Hillary Clinton and Chris Christie would be in a dead heat in Iowa, tied at 41%, if the race there were to take place today, a Quinnipiac poll finds. Clinton beats Scott Walker 46%-39%. Vice President Biden loses to Christie 49%-32% and Walker 42%-39%.
FLORIDA: MSNBC’s Michael LaRosa takes a look at Florida’s gubernatorial race in 2014.
HAWAII: “Former Vice President Al Gore has endorsed Sen. Brian Schatz in Hawaii’s heated Democratic primary for Senate, touting Schatz’s work on clean energy,” Politico writes.
IOWA: USA Today looks at money in politics in the early states and that are little or no rules or ethics laws regarding who can take money or how much: “The debate over for-hire politics jumped to the forefront earlier this year, when a Senate ethics complaint was filed against Republican state Sen. Kent Sorenson. He is accused of being paid by Republican U.S. Rep. Michele Bachmann's presidential campaign and of trying to hide it because he knew it was an ethics violation.”
NEW JERSEY: Anne Thompson Up With Steve Kornacki looks at the potential trouble Chris Christie could have raising money in 2016 for president because of SEC rules that make it difficult for employees of companies to donate to candidates because they could lose out on business in the state.
USA Today checks in on the New Jersey Senate race and with Rep. Rush Holt: “As an astrophysicist, Rep. Rush Holt could probably calculate the exact odds of a meteor happening to land on Newark Mayor Cory Booker. Since Booker leads Holt by more than 40 points in opinion polls, he might even have already done the math. But Holt is figuring on another way to win New Jersey's race for the Senate. The Democratic primary Aug. 13 will be a special election held at the height of vacation season with only one race on the ballot. That will be ‘a great leveler,’ Holt says. Statewide name recognition ‘is not irrelevant but not particularly important,' says Holt, who has represented central New Jersey since 1999. ‘I don't think the fact that they've seen Cory on Ellen Degeneres is going to motivate them to go to the poll.'”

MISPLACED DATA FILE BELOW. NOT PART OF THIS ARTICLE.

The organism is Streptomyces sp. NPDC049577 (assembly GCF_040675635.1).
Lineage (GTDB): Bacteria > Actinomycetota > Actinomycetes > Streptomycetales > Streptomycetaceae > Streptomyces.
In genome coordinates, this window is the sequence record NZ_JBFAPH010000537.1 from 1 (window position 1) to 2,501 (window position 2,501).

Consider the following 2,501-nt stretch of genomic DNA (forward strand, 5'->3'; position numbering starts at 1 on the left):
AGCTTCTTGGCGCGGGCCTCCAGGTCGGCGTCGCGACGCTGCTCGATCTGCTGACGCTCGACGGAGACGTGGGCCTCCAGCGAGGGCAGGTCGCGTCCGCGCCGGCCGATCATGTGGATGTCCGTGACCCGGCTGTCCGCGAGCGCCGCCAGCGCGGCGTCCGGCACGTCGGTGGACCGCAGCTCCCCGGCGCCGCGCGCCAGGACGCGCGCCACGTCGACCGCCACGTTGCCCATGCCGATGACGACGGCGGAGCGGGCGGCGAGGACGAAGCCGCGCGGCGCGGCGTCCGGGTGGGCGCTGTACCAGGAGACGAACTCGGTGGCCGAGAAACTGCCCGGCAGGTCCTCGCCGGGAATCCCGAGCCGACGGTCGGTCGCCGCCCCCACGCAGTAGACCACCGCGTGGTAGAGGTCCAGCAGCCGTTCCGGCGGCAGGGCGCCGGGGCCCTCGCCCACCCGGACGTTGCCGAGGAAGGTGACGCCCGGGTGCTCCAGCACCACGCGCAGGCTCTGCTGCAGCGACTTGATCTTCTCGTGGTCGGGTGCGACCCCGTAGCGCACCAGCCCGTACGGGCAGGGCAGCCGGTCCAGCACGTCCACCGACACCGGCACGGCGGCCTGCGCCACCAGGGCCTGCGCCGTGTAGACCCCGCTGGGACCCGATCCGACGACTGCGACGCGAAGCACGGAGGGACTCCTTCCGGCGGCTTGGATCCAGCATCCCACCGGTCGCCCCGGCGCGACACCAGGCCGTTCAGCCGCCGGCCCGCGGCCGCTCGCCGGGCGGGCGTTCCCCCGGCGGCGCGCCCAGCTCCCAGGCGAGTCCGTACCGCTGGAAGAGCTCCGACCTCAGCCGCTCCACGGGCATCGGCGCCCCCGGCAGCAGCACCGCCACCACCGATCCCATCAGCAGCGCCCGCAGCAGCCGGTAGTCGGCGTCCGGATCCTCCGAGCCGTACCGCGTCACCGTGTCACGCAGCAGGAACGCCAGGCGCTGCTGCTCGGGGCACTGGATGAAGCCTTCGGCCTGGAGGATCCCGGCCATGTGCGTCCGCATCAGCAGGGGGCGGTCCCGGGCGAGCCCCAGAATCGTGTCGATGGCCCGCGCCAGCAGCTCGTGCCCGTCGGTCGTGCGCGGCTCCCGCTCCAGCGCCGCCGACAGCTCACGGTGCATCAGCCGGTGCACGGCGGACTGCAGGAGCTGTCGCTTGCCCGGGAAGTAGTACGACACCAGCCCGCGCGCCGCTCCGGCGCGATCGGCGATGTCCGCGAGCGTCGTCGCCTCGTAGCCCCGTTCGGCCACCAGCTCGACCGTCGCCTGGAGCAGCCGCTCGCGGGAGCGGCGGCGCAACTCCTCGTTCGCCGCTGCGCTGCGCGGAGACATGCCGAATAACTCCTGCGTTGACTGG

VIRGINIA: The Richmond Times-Dispatch: “Gubernatorial hopefuls Terry McAuliffe and Ken Cuccinelli battled in their first debate Saturday, pushing their competing philosophies as job creators between attacks on topics ranging from social issues to the ongoing gifts scandal involving Star Scientific and CEO Jonnie Williams Sr. … with nearly $17 million raised and less than four months to go before Election Day, the mountain air did little to cool off the hotly contested race. … Cuccinelli, Virginia’s attorney general, and McAuliffe, a McLean businessman and former chairman of the Democratic National Committee, disagreed on just about every issue, including abortion, gay marriage, taxes, transportation and health care. The 90-minute debate was marked by rhetorical incursions launched by both men on what they perceived to be their opponent’s greatest weakness, all centered on a theme that the other guy cannot be trusted.”
The Washington Post: “In a 90-minute face-off, the candidates cast their arguments in sharply personal terms, accusing each other of bullying, influence peddling and ‘flimflammery.’”